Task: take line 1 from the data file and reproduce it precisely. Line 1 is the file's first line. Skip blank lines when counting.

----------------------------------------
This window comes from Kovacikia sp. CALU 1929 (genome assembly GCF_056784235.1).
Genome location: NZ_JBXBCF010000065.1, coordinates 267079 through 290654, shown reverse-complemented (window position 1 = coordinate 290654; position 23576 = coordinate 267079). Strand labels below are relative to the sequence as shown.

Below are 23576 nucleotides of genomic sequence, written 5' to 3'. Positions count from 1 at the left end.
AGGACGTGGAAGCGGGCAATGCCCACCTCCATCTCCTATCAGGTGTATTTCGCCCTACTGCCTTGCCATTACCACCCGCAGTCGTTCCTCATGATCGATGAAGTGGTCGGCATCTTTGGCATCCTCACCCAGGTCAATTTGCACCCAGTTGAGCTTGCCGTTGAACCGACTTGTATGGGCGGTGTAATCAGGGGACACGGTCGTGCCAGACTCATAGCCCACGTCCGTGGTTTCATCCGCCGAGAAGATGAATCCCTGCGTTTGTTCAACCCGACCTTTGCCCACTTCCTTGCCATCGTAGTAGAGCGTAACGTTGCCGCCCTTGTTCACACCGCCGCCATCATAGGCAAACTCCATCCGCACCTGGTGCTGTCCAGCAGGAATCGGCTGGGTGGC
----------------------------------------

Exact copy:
This window comes from Kovacikia sp. CALU 1929 (genome assembly GCF_056784235.1).